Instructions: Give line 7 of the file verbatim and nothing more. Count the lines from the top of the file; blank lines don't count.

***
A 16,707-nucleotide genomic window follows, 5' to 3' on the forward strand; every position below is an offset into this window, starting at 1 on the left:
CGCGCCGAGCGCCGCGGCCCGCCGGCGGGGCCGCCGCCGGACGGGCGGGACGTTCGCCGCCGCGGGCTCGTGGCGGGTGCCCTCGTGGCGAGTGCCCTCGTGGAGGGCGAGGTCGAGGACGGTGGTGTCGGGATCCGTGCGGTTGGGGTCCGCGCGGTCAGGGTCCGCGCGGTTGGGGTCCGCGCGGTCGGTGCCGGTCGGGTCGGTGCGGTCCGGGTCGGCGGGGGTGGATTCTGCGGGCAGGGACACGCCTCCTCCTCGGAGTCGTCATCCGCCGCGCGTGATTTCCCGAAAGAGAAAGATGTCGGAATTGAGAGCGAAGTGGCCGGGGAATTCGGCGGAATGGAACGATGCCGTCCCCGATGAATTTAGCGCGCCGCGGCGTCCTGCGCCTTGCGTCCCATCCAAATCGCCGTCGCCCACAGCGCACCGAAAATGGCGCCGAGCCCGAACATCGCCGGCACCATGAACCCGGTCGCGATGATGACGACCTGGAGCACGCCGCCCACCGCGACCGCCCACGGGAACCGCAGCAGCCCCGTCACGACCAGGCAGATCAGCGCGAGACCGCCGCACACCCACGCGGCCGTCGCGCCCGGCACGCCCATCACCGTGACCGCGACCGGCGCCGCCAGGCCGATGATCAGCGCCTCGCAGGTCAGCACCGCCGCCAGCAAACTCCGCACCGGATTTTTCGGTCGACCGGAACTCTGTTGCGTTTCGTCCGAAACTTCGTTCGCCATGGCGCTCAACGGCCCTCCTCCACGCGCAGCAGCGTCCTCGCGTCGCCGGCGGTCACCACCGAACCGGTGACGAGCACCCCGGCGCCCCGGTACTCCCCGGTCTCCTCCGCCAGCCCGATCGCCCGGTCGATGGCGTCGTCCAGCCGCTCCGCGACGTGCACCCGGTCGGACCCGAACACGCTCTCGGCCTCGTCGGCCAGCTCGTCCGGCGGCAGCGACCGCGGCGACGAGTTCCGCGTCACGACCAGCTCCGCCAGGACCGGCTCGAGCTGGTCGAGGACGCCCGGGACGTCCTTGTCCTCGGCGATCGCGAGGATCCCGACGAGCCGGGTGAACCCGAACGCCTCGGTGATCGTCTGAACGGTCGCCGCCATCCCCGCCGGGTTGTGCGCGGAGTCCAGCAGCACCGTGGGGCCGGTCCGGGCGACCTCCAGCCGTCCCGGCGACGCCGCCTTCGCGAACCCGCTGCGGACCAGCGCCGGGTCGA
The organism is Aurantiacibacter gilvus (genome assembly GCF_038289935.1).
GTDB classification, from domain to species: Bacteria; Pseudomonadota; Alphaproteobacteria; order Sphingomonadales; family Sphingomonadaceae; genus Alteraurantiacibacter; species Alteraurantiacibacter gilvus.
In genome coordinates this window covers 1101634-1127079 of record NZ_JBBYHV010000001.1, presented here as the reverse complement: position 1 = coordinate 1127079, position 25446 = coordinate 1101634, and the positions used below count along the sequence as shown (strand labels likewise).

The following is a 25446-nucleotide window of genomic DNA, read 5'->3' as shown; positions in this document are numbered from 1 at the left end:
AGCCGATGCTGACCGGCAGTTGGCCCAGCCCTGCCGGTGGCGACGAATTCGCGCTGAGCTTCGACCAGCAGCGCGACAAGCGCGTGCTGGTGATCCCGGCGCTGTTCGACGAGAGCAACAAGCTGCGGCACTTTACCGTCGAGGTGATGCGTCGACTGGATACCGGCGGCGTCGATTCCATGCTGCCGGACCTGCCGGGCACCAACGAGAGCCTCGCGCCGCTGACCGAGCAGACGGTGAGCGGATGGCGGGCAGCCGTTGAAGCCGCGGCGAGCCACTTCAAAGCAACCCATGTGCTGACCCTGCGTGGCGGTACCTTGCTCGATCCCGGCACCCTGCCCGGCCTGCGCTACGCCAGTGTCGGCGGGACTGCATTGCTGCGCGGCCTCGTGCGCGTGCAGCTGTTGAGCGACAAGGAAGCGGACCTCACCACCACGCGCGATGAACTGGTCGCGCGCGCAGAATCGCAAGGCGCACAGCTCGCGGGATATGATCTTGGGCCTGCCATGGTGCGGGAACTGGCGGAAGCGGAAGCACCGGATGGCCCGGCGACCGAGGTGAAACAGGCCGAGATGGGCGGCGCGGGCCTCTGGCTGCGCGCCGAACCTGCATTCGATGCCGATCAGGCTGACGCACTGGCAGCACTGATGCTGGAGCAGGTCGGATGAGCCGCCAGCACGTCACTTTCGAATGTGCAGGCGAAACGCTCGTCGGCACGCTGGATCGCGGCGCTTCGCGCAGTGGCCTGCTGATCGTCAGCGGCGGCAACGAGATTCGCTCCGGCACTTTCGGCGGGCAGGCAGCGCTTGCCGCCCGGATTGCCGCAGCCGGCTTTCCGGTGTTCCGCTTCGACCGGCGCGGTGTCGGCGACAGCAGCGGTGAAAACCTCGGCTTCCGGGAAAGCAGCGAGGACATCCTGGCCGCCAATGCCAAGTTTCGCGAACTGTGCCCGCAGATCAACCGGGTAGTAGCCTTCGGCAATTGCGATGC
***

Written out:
AGCCGATGCTGACCGGCAGTTGGCCCAGCCCTGCCGGTGGCGACGAATTCGCGCTGAGCTTCGACCAGCAGCGCGACAAGCGCGTGCTGGTGATCCCGGCGCTGTTCGACGAGAGCAACAAGCTGCGGCACTTTACCGTCGAGGTGATGCGTCGACTGGATACCGGCGGCGTCGATTCCATGCTGCCGGACCTGCCGGGCACCAACGAGAGCCTCGCGCCGCTGACCGAGCAGACGGTGAGCGGATGGCGGGCAGCCGTTGAAGCCGCGGCGAGCCACTTCAAAGCAACCCATGTGCTGACCCTGCGTGGCGGTACCTTGCTCGATCCCGGCACCCTGCCCGGCCTGCGCTACGCCAGTGTCGGCGGGACTGCATTGCTGCGCGGCCTCGTGCGCGTGCAGCTGTTGAGCGACAAGGAAGCGGACCTCACCACCACGCGCGATGAACTGGTCGCGCGCGCAGAATCGCAAGGCGCACAGCTCGCGGGATATGATCTTGGGCCTGCCATGGTGCGGGAACTGGCGGAAGCGGAAGCACCGGATGGCCCGGCGACCGAGGTGAAACAGGCCGAGATGGGCGGCGCGGGCCTCTGGCTGCGCGCCGAACCTGCATTCGATGCCGATCAGGCTGACGCACTGGCAGCACTGATGCTGGAGCAGGTCGGATGAGCCGCCAGCACGTCACTTTCGAATGTGCAGGCGAAACGCTCGTCGGCACGCTGGATCGCGGCGCTTCGCGCAGTGGCCTGCTGATCGTCAGCGGCGGCAACGAGATTCGCTCCGGCACTTTCGGCGGGCAGGCAGCGCTTGCCGCCCGGATTGCCGCAGCCGGCTTTCCGGTGTTCCGCTTCGACCGGCGCGGTGTCGGCGACAGCAGCGGTGAAAACCTCGGCTTCCGGGAAAGCAGCGAGGACATCCTGGCCGCCAATGCCAAGTTTCGCGAACTGTGCCCGCAGATCAACCGGGTAGTAGCCTTCGGCAATTGCGATGC